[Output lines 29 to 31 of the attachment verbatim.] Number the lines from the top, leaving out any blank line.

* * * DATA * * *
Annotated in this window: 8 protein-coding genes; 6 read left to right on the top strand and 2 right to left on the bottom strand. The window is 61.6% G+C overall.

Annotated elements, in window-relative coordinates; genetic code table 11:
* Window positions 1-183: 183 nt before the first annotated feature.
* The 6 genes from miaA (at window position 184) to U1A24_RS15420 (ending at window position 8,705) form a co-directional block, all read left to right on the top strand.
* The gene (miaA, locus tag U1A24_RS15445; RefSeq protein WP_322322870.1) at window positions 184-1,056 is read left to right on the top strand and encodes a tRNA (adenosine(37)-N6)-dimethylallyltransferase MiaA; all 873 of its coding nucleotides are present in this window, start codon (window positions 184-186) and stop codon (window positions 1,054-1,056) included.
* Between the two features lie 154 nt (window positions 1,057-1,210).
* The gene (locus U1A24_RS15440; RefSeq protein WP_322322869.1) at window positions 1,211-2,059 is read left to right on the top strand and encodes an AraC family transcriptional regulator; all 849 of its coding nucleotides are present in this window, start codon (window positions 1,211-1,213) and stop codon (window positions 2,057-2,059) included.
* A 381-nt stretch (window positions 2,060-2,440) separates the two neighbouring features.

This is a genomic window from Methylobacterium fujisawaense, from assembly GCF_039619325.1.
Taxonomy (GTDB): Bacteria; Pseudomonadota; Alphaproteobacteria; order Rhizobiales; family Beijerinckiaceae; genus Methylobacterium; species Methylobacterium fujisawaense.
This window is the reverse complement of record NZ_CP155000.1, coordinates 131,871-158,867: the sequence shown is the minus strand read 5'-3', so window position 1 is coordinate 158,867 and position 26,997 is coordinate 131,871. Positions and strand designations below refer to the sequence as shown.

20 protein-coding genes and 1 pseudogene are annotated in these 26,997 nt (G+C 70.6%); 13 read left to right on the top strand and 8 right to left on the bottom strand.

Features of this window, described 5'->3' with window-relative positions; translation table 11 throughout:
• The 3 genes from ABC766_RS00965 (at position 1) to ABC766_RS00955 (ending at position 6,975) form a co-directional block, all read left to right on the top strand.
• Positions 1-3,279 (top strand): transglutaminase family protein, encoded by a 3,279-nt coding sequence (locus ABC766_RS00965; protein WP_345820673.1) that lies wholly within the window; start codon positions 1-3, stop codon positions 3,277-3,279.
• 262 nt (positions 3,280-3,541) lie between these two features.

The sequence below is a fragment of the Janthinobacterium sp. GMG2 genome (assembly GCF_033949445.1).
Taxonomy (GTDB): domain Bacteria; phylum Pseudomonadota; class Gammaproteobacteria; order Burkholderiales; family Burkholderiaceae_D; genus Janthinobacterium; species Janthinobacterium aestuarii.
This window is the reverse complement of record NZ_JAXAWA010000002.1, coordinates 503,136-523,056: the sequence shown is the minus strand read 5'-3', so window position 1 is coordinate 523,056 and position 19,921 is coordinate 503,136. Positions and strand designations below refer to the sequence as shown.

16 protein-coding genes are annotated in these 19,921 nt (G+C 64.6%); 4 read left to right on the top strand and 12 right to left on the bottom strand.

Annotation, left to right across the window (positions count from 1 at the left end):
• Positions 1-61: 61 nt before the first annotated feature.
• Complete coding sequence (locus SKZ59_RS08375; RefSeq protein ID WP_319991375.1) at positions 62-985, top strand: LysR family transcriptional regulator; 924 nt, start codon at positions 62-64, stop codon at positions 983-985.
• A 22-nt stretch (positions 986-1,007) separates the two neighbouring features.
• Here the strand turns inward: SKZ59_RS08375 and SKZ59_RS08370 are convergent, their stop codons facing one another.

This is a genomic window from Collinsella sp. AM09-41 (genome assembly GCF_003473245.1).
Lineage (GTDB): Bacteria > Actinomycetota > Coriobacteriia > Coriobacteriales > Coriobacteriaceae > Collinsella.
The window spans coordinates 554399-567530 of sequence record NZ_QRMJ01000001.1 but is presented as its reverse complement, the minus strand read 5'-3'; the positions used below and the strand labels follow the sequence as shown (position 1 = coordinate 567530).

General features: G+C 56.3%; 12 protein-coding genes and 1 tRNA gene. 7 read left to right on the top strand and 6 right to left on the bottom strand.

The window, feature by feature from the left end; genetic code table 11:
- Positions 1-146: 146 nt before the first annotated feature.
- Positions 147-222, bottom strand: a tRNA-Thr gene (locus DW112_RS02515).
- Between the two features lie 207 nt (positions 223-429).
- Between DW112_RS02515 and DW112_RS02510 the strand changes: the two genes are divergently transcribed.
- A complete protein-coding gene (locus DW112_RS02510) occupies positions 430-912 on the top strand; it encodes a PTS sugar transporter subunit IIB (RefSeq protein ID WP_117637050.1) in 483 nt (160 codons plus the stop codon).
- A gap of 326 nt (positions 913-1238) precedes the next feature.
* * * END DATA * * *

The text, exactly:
General features: G+C 56.3%; 12 protein-coding genes and 1 tRNA gene. 7 read left to right on the top strand and 6 right to left on the bottom strand.

The window, feature by feature from the left end; genetic code table 11:
- Positions 1-146: 146 nt before the first annotated feature.